Representing Workers on Occupational Safety and Health: Some Lessons from a Largely Ignored History

16 Pages Posted: 26 May 2020

See all articles by David Walters

David Walters

University of Wales System - Cardiff University

Michael Quinlan

The University of Notre Dame Australia

Date Written: July 2019

Abstract

The decade from 1970 witnessed major reforms of occupational health and safety (OSH) laws in Western Europe, North America and Australasia. The establishment of worker representation in OSH was one of their most significant features. Largely overlooked in commentary then or since however was the fact that worker representation in safety had a far longer history, having operated in coal mining from a century earlier in some countries. The purpose of this paper is not so much to fill this historical gap as to examine this earlier development in terms of its contribution to better understand worker representation in OSH at the present time.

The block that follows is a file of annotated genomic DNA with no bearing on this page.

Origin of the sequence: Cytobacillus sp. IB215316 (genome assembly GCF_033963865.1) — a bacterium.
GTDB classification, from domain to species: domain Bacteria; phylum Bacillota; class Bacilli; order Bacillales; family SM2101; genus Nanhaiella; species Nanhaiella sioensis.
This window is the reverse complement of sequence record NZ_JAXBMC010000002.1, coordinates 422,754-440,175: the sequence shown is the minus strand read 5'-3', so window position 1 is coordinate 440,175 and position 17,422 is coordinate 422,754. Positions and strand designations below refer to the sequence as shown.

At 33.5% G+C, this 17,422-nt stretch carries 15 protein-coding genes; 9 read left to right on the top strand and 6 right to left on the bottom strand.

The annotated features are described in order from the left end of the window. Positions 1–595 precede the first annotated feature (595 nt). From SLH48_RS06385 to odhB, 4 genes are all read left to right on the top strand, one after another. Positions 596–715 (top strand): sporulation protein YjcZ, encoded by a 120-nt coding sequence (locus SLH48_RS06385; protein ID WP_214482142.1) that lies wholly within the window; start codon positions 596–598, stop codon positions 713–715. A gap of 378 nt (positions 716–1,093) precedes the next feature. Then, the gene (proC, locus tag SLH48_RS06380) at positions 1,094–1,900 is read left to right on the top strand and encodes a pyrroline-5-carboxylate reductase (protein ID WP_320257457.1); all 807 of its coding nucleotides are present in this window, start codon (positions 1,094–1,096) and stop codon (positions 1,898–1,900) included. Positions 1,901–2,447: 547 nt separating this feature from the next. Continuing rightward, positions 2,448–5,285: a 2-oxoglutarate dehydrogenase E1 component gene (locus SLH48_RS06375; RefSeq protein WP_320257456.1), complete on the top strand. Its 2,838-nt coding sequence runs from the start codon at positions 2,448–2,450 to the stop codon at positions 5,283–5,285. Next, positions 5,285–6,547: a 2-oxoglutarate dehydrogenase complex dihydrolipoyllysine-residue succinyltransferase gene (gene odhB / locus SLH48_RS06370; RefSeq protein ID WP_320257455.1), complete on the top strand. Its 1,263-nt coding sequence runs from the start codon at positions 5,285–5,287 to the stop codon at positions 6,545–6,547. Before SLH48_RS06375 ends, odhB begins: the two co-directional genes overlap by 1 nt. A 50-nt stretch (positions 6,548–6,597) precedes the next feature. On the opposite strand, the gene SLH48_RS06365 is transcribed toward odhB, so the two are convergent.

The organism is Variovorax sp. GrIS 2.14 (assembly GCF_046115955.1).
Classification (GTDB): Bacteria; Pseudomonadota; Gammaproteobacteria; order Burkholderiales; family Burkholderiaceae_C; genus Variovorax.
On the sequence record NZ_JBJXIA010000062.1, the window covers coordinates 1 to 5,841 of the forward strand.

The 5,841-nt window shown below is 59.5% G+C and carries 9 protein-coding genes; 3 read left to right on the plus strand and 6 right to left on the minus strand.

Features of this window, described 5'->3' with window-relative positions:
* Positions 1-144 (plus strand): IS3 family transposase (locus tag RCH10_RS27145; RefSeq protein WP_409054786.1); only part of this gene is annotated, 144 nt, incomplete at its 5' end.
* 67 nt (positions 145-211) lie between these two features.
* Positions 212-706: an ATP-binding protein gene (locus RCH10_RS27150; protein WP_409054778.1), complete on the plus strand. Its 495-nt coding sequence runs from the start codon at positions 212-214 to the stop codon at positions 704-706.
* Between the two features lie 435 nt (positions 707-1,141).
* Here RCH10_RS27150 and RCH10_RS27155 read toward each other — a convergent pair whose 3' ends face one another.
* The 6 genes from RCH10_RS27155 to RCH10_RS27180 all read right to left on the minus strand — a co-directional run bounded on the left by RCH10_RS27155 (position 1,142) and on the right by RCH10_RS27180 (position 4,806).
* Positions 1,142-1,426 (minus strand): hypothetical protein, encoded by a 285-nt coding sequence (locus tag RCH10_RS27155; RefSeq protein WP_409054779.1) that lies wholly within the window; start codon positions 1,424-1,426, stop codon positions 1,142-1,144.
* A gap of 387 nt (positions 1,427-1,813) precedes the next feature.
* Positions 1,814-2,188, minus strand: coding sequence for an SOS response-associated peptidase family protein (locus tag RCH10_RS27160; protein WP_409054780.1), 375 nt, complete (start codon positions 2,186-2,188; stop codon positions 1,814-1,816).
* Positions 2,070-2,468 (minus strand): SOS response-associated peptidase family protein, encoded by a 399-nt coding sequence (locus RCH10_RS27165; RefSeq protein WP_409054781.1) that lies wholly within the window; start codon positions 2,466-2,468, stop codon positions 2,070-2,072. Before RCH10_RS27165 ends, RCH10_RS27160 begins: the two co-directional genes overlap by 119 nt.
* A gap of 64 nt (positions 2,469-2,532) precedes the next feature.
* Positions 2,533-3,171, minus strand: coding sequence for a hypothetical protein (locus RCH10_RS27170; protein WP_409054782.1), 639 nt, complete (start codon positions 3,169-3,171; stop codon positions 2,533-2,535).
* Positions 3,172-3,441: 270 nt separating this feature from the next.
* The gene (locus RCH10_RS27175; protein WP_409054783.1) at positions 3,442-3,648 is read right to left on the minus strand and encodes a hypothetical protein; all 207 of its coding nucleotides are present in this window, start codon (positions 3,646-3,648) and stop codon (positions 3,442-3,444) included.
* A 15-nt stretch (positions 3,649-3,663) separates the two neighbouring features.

Suggested Citation

Walters, David and Quinlan, Michael, Representing Workers on Occupational Safety and Health: Some Lessons from a Largely Ignored History (July 2019). Industrial Relations Journal, Vol. 50, Issue 4, pp. 399-414, 2019. Available at SSRN: https://ssrn.com/abstract=3603526 or http://dx.doi.org/10.1111/irj.12268

David Walters (Contact Author)

University of Wales System - Cardiff University ( email )

Aberconway Building
Colum Drive
CF10 3EU Cardiff, Wales CF10 3EU
United Kingdom

Michael Quinlan

The University of Notre Dame Australia ( email )

Sydney
Sydney, NSW 2000
Australia

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